In a piece called “Jazz Democracy,” a Slate review of The Complete Columbia Studio Recordings of the Miles Davis Quintet, January 1965-June 1968, Adam Shatz writes:
It’s a commonplace that jazz is the musical expression of American democracy. The unfortunate truth is that jazz more often resembles the daytime talk show: Everyone gets his or her say before the floor passes to the next soloist. The Davis quintet was the rare exception, a luminous example of participatory democracy in jazz.
Our music sets the stage: On “Nefertiti,” off of the 1968 album of the same name by the Miles Davis Quintet, the horn section repeats the melody numerous times without individual solos while the rhythm section improvises underneath, reversing the traditional role of a rhythm section. It’s been called a paradox. It ought to seem boringly repetitive, but even though the head is just repeated over and over it’s really never played exactly the same twice, especially by the rhythm section. The dynamics and the “attitude” are constantly shifting, ebbing and flowing, rising and falling. The theme is never presented the same way twice.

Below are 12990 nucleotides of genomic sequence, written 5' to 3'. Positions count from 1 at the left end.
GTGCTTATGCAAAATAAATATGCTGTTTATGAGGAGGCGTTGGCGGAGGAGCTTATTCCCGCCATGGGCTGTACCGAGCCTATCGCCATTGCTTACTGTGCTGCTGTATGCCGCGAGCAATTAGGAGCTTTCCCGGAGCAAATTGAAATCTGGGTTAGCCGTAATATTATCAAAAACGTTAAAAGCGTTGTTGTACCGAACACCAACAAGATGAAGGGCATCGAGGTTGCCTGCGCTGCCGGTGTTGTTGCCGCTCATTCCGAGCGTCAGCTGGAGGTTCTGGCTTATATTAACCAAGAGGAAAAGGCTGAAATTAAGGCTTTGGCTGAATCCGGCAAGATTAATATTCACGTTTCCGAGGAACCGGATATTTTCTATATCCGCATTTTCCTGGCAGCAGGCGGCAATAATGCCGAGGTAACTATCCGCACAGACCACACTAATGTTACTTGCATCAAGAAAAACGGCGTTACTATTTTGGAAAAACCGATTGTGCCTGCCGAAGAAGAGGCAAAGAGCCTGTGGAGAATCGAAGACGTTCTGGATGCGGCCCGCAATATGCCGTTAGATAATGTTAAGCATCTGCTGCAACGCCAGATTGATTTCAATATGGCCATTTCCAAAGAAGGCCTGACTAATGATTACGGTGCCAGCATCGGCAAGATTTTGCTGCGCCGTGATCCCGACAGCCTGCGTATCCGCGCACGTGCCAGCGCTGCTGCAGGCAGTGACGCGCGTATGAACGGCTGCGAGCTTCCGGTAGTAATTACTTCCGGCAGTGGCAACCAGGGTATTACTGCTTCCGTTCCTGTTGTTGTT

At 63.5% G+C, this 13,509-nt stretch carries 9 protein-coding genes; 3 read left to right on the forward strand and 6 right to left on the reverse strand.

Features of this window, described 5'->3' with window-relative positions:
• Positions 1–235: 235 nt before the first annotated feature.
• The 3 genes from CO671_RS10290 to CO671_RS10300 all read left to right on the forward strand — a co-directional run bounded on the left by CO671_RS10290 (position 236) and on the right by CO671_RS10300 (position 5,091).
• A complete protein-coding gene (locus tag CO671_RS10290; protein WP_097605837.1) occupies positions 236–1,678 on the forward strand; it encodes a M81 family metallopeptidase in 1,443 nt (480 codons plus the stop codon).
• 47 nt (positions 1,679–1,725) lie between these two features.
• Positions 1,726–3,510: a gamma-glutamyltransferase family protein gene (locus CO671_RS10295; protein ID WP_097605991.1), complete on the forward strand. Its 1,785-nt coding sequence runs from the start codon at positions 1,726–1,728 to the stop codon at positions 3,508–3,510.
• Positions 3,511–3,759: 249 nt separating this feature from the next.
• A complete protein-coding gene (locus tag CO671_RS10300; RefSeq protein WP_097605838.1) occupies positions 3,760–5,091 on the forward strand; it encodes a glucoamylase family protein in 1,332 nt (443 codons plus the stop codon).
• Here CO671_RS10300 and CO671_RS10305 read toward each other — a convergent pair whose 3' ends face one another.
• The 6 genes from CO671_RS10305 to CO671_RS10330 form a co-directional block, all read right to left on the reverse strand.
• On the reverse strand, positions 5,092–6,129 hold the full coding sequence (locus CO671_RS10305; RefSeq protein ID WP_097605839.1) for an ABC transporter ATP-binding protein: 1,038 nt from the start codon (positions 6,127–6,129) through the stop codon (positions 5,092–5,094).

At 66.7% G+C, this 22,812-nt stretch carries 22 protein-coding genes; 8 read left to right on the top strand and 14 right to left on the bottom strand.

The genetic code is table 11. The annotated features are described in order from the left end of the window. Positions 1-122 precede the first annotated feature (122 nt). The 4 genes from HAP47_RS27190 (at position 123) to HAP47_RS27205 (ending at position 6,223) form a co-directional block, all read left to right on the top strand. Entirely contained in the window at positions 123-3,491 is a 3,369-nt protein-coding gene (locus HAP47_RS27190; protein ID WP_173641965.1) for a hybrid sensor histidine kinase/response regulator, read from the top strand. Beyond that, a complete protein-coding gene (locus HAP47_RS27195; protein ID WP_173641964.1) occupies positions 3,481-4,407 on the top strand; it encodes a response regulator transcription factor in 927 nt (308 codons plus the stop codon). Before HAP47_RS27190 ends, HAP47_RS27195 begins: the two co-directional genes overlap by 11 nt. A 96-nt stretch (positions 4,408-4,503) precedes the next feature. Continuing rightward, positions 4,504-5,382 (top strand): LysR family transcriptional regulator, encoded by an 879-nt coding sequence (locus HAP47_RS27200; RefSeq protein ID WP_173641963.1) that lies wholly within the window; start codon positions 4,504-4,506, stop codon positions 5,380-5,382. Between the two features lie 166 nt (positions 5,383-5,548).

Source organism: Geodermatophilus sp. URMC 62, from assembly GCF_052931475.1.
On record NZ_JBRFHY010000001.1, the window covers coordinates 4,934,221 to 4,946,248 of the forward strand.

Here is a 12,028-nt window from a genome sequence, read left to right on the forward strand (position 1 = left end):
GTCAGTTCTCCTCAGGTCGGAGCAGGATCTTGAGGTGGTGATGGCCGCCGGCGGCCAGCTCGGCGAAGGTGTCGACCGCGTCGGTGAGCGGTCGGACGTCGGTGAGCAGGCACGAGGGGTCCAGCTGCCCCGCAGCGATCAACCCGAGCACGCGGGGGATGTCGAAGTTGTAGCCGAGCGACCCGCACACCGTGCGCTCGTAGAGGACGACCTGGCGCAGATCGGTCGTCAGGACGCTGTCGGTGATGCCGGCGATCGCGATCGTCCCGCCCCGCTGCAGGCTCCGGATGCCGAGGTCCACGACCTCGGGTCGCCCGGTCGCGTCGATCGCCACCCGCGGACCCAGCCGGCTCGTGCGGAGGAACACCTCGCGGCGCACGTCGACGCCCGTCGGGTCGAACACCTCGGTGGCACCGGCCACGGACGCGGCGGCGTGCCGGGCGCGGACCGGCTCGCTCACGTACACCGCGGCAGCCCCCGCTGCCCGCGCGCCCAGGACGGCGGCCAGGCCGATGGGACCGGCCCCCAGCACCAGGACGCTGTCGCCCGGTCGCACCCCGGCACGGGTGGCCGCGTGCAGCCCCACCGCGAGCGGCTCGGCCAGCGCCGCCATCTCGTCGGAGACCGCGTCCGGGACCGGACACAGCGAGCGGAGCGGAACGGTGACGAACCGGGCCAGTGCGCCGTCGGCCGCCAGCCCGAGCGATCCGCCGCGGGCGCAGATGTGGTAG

Democracy, never presented the same way twice, is our topic and joining us live via Skype is Nicholas Xenos.
Our primary task for this 90-minute Interchange, and it seems a kind of irony, is to find a way to define Democracy away from our current conceptions. And in so doing we’ll also try to understand where it is we might come into contact with democracy–how we come to know what it is. To this end we’ll take a look at teaching and political science in theory and practice. We begin with Sheldon Wolin’s concepts of “managed democracy,” “inverted totalitarianism,” and “fugitive democracy.”
DISCUSSED (Essays by Nick Xenos)
“Civic nationalism: Oxymoron?”
“Liberalism and the Postulate of Scarcity”
“Individual Character and Political Ethics”
“The Austere Life”
Selling Democracy: Part One of The Way of Neoliberalism (Wendy Brown on Undoing the Demos)
Nicholas Xenos is Professor of Political Science at the University of Massachusetts Amherst and the Director of the Amherst Program in Critical Theory. He is author of Cloaked in Virtue: Unveiling Leo Strauss and the Rhetoric of American Foreign Policy and Scarcity and Modernity, and has contributed essays and reviews to The Nation, Grand Street, The London Review of Books, and other periodicals. His most recent book is an edited volume of Sheldon Wolin’s essays, Fugitive Democracy, just out from Princeton University Press.
All by The Miles Davis Quintet
“Petis machins” (Filles de Kilimanjaro)
“Circle” (Miles Smiles)
“Black Comedy” (Miles in the Sky)
Producer & Host: Doug Storm
Assistant Producer: Rob Schoon
Board Engineer: Jennifer Brooks
Executive Producer: Joe Crawford